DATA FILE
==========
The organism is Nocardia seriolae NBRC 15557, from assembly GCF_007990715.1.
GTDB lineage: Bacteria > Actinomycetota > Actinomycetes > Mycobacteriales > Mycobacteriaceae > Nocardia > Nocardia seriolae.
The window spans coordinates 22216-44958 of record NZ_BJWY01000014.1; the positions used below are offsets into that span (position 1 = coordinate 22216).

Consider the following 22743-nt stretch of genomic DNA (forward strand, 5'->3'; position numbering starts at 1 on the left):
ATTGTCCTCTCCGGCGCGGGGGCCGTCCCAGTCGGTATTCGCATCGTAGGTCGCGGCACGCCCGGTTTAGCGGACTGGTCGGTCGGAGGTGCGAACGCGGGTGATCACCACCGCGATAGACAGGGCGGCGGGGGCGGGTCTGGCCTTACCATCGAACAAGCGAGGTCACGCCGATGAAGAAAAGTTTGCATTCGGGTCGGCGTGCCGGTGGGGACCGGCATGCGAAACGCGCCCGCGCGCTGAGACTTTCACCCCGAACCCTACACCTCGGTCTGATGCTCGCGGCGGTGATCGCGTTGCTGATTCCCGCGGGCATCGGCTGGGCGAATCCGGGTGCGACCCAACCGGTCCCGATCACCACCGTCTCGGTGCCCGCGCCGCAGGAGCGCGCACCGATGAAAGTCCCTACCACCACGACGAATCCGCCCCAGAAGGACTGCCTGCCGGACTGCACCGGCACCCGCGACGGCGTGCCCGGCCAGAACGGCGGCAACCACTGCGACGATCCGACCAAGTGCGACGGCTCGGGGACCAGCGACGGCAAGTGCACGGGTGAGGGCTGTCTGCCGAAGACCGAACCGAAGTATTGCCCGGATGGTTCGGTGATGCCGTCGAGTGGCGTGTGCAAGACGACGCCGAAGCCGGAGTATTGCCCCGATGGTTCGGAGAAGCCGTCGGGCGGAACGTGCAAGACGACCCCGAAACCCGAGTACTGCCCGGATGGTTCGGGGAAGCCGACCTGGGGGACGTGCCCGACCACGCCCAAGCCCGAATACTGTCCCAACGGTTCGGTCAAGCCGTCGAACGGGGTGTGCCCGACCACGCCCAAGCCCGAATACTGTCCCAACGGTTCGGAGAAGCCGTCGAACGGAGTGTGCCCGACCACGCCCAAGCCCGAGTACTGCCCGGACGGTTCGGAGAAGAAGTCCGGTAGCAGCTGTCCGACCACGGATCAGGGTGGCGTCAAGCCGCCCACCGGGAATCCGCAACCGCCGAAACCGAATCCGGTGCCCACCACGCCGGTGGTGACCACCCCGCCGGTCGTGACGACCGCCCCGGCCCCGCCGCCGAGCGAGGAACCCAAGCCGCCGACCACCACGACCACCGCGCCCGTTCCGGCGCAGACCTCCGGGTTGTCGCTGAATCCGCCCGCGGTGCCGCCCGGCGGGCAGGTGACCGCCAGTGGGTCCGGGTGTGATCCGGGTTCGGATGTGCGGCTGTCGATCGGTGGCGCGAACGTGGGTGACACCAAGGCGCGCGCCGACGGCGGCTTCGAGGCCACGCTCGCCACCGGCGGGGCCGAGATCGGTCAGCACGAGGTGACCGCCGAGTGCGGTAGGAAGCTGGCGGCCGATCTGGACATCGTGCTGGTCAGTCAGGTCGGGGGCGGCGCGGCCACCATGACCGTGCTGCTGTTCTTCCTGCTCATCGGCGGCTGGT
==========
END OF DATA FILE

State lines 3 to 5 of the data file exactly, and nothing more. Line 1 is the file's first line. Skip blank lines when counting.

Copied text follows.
The window spans coordinates 22216-44958 of record NZ_BJWY01000014.1; the positions used below are offsets into that span (position 1 = coordinate 22216).

Consider the following 22743-nt stretch of genomic DNA (forward strand, 5'->3'; position numbering starts at 1 on the left):
ATTGTCCTCTCCGGCGCGGGGGCCGTCCCAGTCGGTATTCGCATCGTAGGTCGCGGCACGCCCGGTTTAGCGGACTGGTCGGTCGGAGGTGCGAACGCGGGTGATCACCACCGCGATAGACAGGGCGGCGGGGGCGGGTCTGGCCTTACCATCGAACAAGCGAGGTCACGCCGATGAAGAAAAGTTTGCATTCGGGTCGGCGTGCCGGTGGGGACCGGCATGCGAAACGCGCCCGCGCGCTGAGACTTTCACCCCGAACCCTACACCTCGGTCTGATGCTCGCGGCGGTGATCGCGTTGCTGATTCCCGCGGGCATCGGCTGGGCGAATCCGGGTGCGACCCAACCGGTCCCGATCACCACCGTCTCGGTGCCCGCGCCGCAGGAGCGCGCACCGATGAAAGTCCCTACCACCACGACGAATCCGCCCCAGAAGGACTGCCTGCCGGACTGCACCGGCACCCGCGACGGCGTGCCCGGCCAGAACGGCGGCAACCACTGCGACGATCCGACCAAGTGCGACGGCTCGGGGACCAGCGACGGCAAGTGCACGGGTGAGGGCTGTCTGCCGAAGACCGAACCGAAGTATTGCCCGGATGGTTCGGTGATGCCGTCGAGTGGCGTGTGCAAGACGACGCCGAAGCCGGAGTATTGCCCCGATGGTTCGGAGAAGCCGTCGGGCGGAACGTGCAAGACGACCCCGAAACCCGAGTACTGCCCGGATGGTTCGGGGAAGCCGACCTGGGGGACGTGCCCGACCACGCCCAAGCCCGAATACTGTCCCAACGGTTCGGTCAAGCCGTCGAACGGGGTGTGCCCGACCACGCCCAAGCCCGAATACTGTCCCAACGGTTCGGAGAAGCCGTCGAACGGAGTGTGCCCGACCACGCCCAAGCCCGAGTACTGCCCGGACGGTTCGGAGAAGAAGTCCGGTAGCAGCTGTCCGACCACGGATCAGGGTGGCGTCAAGCCGCCCACCGGGAATCCGCAACCGCCGAAACCGAATCCGGTGCCCACCACGCCGGTGGTGACCACCCCGCCGGTCGTGACGACCGCCCCGGCCCCGCCGCCGAGCGAGGAACCCAAGCCGCCGACCACCACGACCACCGCGCCCGTTCCGGCGCAGACCTCCGGGTTGTCGCTGAATCCGCCCGCGGTGCCGCCCGGCGGGCAGGTGACCGCCAGTGGGTCCGGGTGTGATCCGGGTTCGGATGTGCGGCTGTCGATCGGTGGCGCGAACGTGGGTGACACCAAGGCGCGCGCCGACGGCGGCTTCGAGGCCACGCTCGCCACCGGCGGGGCCGAGATCGGTCAGCACGAGGTGACCGCCGAGTGCGGTAGGAAGCTGGCGGCCGATCTGGACATCGTGCTGGTCAGTCAGGTCGGGGGCGGCGCGGCCACCATGACCGTGCTGCTGTTCTTCCTGCTCATCGGCGGCTGGT